We told Hannah last night. We waited a month and 6 days to tell her, her little sister is dead, but we told her.
We were waiting for her to be able to communicate, rather than just respond to questions, and that time came. People keep asking me how she took the news. I don’t really know how to respond to that question. She took it as well as she could, which is not at all. There is no “she’s okay” or “we’re okay” because none of us are okay.
When we finally calmed her enough, I asked if there was anything in the world we could give her to help her feel better, and she stopped for a few seconds, a tear fell from her bad eye, and she said “Love?”
Norah has known since the day of the funeral. We just cried together for the first time since, the night before last. She is feeling her absence now. She is starting to understand death. I don’t want my little girls to have to understand death yet. They’re so little.
I’m starting to understand that my sweet, beautiful, wild, baby is not coming back. Losing your child hurts from the time it happens, until you die. I know that. What I didn’t see until now, is that it doesn’t get better with time. This is not one of those wounds that “only time can heal”. This wound gets bigger and bigger, every day I have to wake up to the thought, “Judy is dead”. I can’t see her, I can’t hear her, call her, feel her or smell her weird little smell (kind of like maple syrup and stinky baby feet).
I wish I had treasured more of my time with her. I feel like I was always in such a hurry for one thing or another, but I can’t even name one of those reasons now.
This is my view right now, from the bathroom floor of Hannah’s Hospital room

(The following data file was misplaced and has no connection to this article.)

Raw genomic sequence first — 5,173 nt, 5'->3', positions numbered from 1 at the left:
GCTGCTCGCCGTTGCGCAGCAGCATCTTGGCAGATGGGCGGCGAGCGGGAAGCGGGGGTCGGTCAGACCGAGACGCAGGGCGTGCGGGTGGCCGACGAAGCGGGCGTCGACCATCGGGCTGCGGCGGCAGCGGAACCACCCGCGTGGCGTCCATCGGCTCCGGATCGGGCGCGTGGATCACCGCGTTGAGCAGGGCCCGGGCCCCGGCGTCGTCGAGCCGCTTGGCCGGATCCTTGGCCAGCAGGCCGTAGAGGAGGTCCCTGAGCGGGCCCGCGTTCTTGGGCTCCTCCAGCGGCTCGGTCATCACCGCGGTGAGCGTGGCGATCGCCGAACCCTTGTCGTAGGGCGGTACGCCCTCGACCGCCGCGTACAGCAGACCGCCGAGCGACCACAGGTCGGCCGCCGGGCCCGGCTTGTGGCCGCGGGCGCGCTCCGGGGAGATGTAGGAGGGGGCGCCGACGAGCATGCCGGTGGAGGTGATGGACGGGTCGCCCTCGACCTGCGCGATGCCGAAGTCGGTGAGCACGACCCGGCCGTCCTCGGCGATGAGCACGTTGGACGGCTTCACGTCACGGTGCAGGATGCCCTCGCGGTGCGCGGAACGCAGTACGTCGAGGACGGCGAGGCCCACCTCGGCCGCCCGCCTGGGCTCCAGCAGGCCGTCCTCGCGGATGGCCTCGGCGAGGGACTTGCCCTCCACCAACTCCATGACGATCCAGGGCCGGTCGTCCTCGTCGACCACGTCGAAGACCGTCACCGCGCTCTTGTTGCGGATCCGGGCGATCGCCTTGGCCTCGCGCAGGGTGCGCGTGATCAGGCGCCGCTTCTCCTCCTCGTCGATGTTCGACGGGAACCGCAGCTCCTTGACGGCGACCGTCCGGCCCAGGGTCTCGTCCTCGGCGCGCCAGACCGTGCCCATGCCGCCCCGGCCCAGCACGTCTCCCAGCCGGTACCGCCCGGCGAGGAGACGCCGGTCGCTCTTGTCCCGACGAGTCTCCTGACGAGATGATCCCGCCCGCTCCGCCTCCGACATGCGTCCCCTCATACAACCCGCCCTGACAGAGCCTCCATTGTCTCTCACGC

But this is what I keep staring at
She was so full of life. I understand anatomy and biology, yet I still don’t understand how she is just gone. I know what happened, and I could explain it to you in words that would make you think I actually went to college, but I still don’t understand. Life is scary. It just ends sometimes, without any warning. I always thought I would be able to *feel* if my kids were in danger. I always assumed there was a string connected from my hearts to theirs. But I had no idea. In fact, when I got the call at work that they had been in an accident, I thought it was going to be a dent in the bumper of my sisters car, and they would just ride back up to the house with me. My whole drive there, was me worrying how my sister was going to get back home to Tennessee. I didn’t feel them. I didn’t know. I still don’t feel her. This is not what I expected. Losing a child is like nothing anyone can imagine, so please know that when you say to me “I can’t even imagine”, that in my head, I agree with you, and I am beyond grateful that you can’t imagine.